In collaboration with civil rights organizations and another law firm, an Orrick pro bono team today joined in an emergency application for a preliminary injunction in a California federal court to force Immigration and Customs Enforcement (ICE) to take immediate steps to protect people in immigration facilities from the COVID-19 virus. The motion follows the first confirmed positive case of COVID-19 of a person in ICE detention.
The motion, filed in the Central District of California, argues that if ICE does not take immediate action to ensure that medically vulnerable people are protected from COVID-19 – including providing timely access to qualified and necessary healthcare – then ICE should be ordered to release those individuals in the interest of public health.
The preliminary injunction is being sought as part of an existing class action lawsuit, Fraihat v. ICE, on behalf of the nearly 40,000 people held in ICE’s detention system. Based on first-hand observations from attorneys serving clients inside detention centers and direct reports from detainees, the current conditions are medically dangerous and fail to meet standard public health recommendations for addressing the pandemic. Today’s filing asserts that ICE has not provided even the most basic public health protections, such as reducing crowding to accommodate social distancing or providing soap and hand sanitizer, placing individuals with underlying health conditions in danger of infection and death.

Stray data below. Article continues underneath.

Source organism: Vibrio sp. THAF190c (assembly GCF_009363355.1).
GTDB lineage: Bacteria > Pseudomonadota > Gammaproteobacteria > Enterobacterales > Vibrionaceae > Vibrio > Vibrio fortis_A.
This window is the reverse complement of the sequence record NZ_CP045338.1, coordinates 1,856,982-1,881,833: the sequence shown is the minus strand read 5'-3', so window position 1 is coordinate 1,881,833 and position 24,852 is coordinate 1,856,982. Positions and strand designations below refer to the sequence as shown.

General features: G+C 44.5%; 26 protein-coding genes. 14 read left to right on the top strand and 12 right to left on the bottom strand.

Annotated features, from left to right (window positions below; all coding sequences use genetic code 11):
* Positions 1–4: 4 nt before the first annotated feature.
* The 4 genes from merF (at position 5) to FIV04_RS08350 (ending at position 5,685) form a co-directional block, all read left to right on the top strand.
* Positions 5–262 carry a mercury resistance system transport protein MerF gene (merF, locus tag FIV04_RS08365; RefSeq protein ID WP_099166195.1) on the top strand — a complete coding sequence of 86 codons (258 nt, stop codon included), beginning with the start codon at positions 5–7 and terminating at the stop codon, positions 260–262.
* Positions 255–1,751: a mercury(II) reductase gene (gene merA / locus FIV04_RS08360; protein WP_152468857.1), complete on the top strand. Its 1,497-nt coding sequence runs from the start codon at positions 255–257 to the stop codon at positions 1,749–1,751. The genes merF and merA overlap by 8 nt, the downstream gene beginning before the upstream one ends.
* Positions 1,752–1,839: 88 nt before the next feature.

The preliminary injunction, if granted, would force ICE to immediately assess medically vulnerable people for COVID-19 risk factors and either implement medically necessary precautions consistent with standards of care or release them. Additionally, ICE would be immediately required to provide basic protections, such as providing ample soap and hand sanitizer, protocols for transporting people to hospitals and adequate testing and treatment for those with COVID-19 symptoms.
On April 20, 2020, U.S. District Judge Jesus Bernal granted the preliminary injunction, ordering ICE to promptly revisit custody determinations, including consideration of release for all persons in ICE detention whose age or health conditions place them at increased risk due to the COVID-19 pandemic. The order also certified the case as a class action. The case received widespread media coverage, including The Washington Post, CBS, NPR, Law360 and other outlets.
Orrick’s effort on the preliminary injunction was led by Orrick senior counsel Bill Alderman, partners Mark Mermelstein and Brian Goldman, and associate Jake Routhier. Orrick is teaming on the case with the Civil Rights Education and Enforcement Center, Disability Rights Advocates, the Southern Poverty Law Center and Willkie Farr & Gallagher.